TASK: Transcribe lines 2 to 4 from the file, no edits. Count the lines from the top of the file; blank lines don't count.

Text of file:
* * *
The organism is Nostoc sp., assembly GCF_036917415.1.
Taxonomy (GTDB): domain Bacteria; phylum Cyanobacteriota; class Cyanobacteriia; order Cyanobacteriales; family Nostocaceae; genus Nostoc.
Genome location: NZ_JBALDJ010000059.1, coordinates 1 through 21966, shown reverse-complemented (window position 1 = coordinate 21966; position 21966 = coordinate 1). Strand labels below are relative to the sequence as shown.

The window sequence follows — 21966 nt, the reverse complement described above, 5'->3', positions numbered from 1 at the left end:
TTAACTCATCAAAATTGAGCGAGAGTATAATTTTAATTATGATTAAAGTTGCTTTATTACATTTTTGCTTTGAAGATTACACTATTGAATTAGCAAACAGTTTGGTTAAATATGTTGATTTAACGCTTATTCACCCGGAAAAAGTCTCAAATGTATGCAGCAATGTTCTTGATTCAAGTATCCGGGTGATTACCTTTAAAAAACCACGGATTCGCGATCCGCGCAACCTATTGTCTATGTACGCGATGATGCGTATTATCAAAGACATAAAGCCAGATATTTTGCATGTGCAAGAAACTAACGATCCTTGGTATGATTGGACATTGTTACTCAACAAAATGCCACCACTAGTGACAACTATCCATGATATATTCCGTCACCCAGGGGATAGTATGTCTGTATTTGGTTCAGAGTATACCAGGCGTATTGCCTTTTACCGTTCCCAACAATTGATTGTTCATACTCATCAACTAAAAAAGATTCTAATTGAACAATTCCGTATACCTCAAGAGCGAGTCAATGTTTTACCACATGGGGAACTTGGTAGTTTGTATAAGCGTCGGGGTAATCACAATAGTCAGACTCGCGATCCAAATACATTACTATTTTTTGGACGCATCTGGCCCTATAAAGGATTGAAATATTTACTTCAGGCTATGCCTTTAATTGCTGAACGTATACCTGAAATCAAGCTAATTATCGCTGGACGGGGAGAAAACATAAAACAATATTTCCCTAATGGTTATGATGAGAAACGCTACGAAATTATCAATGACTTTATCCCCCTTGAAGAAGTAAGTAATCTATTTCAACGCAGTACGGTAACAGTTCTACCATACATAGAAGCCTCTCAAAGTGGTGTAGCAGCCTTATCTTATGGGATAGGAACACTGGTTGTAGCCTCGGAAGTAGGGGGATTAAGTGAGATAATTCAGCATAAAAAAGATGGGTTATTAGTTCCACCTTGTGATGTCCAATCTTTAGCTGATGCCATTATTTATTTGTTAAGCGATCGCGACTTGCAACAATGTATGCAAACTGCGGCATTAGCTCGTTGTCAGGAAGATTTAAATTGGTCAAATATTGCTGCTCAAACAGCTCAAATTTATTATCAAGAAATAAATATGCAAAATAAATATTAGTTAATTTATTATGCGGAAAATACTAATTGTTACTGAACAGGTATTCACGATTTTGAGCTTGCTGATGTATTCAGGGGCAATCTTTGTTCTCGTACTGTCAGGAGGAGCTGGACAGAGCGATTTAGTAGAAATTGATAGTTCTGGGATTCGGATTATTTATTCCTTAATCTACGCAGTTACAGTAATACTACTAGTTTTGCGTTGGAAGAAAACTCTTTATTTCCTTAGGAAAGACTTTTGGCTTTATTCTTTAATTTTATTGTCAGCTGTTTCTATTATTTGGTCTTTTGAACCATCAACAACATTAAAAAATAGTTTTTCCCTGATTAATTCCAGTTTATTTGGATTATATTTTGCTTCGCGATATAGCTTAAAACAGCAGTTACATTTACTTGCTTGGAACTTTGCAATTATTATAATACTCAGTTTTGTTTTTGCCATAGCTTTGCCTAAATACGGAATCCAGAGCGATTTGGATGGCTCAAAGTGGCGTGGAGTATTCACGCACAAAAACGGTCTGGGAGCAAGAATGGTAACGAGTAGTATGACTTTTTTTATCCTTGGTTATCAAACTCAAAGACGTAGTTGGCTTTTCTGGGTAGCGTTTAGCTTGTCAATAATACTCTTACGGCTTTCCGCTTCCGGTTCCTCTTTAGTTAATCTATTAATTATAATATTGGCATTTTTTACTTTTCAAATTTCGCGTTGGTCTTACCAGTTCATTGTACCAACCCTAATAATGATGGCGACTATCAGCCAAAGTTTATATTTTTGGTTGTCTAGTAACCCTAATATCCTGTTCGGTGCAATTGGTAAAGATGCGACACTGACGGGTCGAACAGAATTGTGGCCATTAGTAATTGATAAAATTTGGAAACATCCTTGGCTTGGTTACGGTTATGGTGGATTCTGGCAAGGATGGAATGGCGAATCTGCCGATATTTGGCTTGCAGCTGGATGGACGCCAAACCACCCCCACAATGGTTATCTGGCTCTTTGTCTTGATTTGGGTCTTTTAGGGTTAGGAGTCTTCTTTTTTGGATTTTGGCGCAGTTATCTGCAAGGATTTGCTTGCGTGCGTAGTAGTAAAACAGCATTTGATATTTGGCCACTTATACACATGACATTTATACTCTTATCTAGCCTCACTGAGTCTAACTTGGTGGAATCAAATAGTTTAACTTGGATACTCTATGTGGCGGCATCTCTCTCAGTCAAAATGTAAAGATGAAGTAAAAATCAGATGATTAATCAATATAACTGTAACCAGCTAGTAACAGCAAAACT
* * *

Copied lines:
Taxonomy (GTDB): domain Bacteria; phylum Cyanobacteriota; class Cyanobacteriia; order Cyanobacteriales; family Nostocaceae; genus Nostoc.
Genome location: NZ_JBALDJ010000059.1, coordinates 1 through 21966, shown reverse-complemented (window position 1 = coordinate 21966; position 21966 = coordinate 1). Strand labels below are relative to the sequence as shown.

The window sequence follows — 21966 nt, the reverse complement described above, 5'->3', positions numbered from 1 at the left end: